Lower running costs by 60 percent

Extensive performance testing

Peace of Mind: Full warranty coverage, Service support across


the country
No compromise on engine life

VARIOUS SENSORS

THROTTLE POSITION
SENSOR
This sensor is usually located on the butterfly valve
throttle spindle so that it can directly monitor the position
of the throttle. . More advanced forms of the sensor are also
used, for example an extra closed throttle position
sensor (CTPS) may be employed to indicate that the
throttle is completely closed.

THROTTLE POSITION SENSOR

AIRFUEL RATIO METER


An airfuel ratio meter monitors the airfuel ratio of
an internal combustion engine. It is also called as airfuel
ratio gauge, airfuel meter, or airfuel gauge. It reads the
voltage output of an oxygen sensor, sometimes also called
lambda sensor, whether it be from a narrow band or wide
band oxygen sensor.

AIRFUEL RATIO METER

BENEFITS OF AIRFUEL RATIO METERING


It determines the condition of the oxygen sensor
Reducing emissions
Fuel economy
Engine performance

BLIND SPOT MONITOR


A blind spot monitor is a vehicle-based sensor device that
detects other vehicles located to the drivers side and rear.
Warnings can be visual, audible, vibrating . However, blind spot
monitors are an option that may include more than monitoring the
sides of the vehicle. It can include "Cross Traffic Alert," "which
alerts drivers backing out of a parking space when traffic is
approaching from the sides.

CRANKSHAFT POSITION SENSOR


A crankshaft position sensor is an electronic
device used in an internal combustion engine to
monitor the position or rotational speed of
the crankshaft. This information is used
by
engine
management
systems
to
control ignition system timing and other engine
parameters. Before electronic crank sensors were
available, the distributor would have to be
manually adjusted to a timing mark on the
engine.

CRANKSHAFT POSITION SENSOR

ENGINE COOLANT TEMP. SENSOR


The coolant temperature sensor is used to measure the
temperature of the engine coolant of an internal
combustion engine. The readings from this sensor are then
fed back to the Engine control unit (ECU). This data from
the sensor is then used to adjust the fuel
injection and ignition timing. On some vehicles the sensor
may be used to switch on the electronic cooling fan. The
data may also be used to provide readings for a coolant
temperature gauge.

ENGINE COOLANT TEMP. SENSOR

TYPES OF COOLANT TEMPERATURE


SENSOR
There are two common types of coolant temperature
sensors
in
use
on
automotive
engines
Negative Temperature coefficient (NTC) and positive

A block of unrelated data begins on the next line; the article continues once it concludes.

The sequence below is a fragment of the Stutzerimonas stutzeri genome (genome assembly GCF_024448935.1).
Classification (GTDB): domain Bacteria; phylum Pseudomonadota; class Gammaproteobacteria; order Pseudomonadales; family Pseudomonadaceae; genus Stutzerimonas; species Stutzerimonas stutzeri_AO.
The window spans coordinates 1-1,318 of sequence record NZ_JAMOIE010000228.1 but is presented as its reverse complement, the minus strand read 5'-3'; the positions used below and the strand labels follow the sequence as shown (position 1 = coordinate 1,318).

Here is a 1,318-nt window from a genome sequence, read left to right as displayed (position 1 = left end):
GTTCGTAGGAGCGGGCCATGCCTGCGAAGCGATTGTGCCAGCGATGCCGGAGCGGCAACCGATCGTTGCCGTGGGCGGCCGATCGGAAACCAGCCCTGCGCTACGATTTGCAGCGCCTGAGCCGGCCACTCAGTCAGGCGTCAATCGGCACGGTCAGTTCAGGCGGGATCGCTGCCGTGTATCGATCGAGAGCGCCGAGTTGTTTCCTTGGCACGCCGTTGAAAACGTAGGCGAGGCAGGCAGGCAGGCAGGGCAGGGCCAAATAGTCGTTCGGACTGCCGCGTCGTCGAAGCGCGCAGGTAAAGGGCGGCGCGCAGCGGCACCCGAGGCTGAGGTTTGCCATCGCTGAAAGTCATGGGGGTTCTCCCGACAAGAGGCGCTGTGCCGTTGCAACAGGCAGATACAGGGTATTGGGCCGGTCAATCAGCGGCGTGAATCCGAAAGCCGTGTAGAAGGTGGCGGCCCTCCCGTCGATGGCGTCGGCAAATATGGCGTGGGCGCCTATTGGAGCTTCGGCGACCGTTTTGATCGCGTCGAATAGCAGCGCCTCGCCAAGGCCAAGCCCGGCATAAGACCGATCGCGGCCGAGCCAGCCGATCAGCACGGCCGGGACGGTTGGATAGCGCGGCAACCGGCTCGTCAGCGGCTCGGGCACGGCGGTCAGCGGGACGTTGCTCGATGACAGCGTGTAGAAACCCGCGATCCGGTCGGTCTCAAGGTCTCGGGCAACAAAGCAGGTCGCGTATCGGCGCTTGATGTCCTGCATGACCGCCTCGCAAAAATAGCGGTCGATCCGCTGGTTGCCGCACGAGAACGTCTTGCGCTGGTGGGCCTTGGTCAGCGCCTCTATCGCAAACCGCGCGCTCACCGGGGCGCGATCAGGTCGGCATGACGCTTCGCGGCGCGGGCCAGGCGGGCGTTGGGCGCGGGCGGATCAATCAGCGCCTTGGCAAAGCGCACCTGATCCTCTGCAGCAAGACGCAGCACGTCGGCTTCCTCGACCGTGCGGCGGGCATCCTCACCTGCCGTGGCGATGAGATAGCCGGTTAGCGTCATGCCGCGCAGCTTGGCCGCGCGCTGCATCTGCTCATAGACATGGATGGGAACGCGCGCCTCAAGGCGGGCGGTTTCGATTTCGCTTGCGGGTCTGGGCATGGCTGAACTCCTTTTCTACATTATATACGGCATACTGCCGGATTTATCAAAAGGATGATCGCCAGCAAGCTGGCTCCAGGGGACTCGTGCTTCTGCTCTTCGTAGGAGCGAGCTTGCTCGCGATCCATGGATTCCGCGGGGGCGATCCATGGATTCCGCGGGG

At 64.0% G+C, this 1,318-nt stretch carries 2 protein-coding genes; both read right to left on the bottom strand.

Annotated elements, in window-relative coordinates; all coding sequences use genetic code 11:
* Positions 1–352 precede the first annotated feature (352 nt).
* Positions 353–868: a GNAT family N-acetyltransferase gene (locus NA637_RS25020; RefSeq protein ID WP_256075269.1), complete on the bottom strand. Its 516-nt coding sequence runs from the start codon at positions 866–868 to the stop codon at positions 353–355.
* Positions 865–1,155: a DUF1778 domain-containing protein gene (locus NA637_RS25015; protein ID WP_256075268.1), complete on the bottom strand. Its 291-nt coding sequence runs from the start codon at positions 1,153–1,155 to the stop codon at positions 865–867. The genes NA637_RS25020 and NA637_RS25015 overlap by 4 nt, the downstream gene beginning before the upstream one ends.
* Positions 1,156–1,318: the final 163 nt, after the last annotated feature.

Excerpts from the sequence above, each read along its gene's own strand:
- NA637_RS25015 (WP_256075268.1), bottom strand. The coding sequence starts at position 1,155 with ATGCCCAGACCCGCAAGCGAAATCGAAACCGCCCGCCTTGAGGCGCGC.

temperature coefficient (PTC). In the case of Negative
temperature coefficient sensor the internal Electrical
resistance will decrease as it is exposed to more heat, while
the opposite is true in a Positive temperature coefficient
sensor. Most Automotive coolant temperature sensors are
NTC sensors.

MAP SENSOR
The Manifold Absolute Pressure sensor is one used
in internal combustion engine which are typically fuel
injected. The manifold absolute pressure sensor provides
instantaneous manifold pressure information to the
engine's electronic control unit. The data is used to
calculate air density and determine the engine's air mass
flow rate, which in turn determines the required fuel
metering for optimum combustion and influence the
advance or retard of ignition timing. A fuel-injected engine
may alternately use a mass air flow sensor (MAF sensor) to
detect the intake airflow.

VOLTAGE REGULATOR
Voltage Regulators are power converters that
provide voltage control capabilities. They accept
a voltage that varies over a given range and generate an
output voltage that does not vary. Too much or too little
voltage can damage the battery, as well as other electrical
components. To ensure the correct amount, a voltage
regulator determines when and how much voltage is
needed in the battery.

VOLTAGE REGULATOR

CURRENT REGULATOR
Even though the generator's voltage is controlled it is
possible for its current to run too high. This would overheat
the generator, so a current regulator is incorporated to
prevent armature failure. Similar in appearance to the
voltage regulator's iron core, the current regulator's core is
wound with a few turns of heavy wire and connected in
series with the generator's armature.

CURRENT REGULATOR

CUTOUT RELAY
Sometimes called the circuit breaker, this device is a
magnetic "make-and-break" switch. It connects the
generator to the battery circuit when the generator's voltage
builds up to the desired value. It disconnects the generator
when it slows down or stops. The relay has an iron core
that is magnetized to pull down a hinged armature. When
the armature is pulled down a set of contact points closes
and the circuit is completed. When the magnetic field is
broken (like when the generator slows down or stops) a
spring pulls the armature up, breaking the contact points.

CUTOUT RELAY

CONSTRUCTION
The regulator has two inputs and one output. The
inputs are the field current supply and the control
voltage input, and the output is the field current
to the rotor. The regulator uses the control
voltage input to control the amount of field
current input that is allow to pass through to the
rotor winding. If the battery voltage drops, the
regulator senses this, by means of the connection
to the battery, and allows more of the field
current input to reach the rotor, which increases
the magnetic field strength, which ultimately
increases the voltage output of the alternator.

CONSTRUCTION

HOW IT WORKS
Voltage regulators used are almost all solid state. Most are
mounted inside the alternator. This reduces the amount of
wiring on a vehicle and eliminates the need to create space
to mount the voltage regulator under the hood. Voltage
regulators help to maintain current output of the alternator
at a specified level. The operating voltage of a running
engine is usually around 14 volts.

ADVANTAGES AND DISADVANTAGES


Regulators are inexpensive and relatively easy to find.
Replacement is always a good idea. They are
mechanical, voltage regulators are easy to troubleshoot.
If we study the function of each of the three parts and
how they interrelate, it becomes obvious which part is
malfunctioning, depending upon symptoms.

The disadvantage is that the point gaps and spring


pressures determine the voltage/current limits and they
are exceedingly hard to adjust. Sometimes it can be
done on the car using a voltmeter, but generally it is best
to replace the entire regulator assembly when a certain
part of it fails. Factory assembly of regulators required
relatively sophisticated measurement instruments.

CONCLUSIONS
This internship is totally involved the study of whole
components of cars, specially engine and ECU. It is
very important to get thorough knowledge of each part
of automobiles, their working, positions, timing and
control, how these components of engine and ECU
helps for transmission to occur and how various
sensors helps to the engine working, how these signal

sends to ECU and return to actuator, relay and


solenoids.

THANK YOU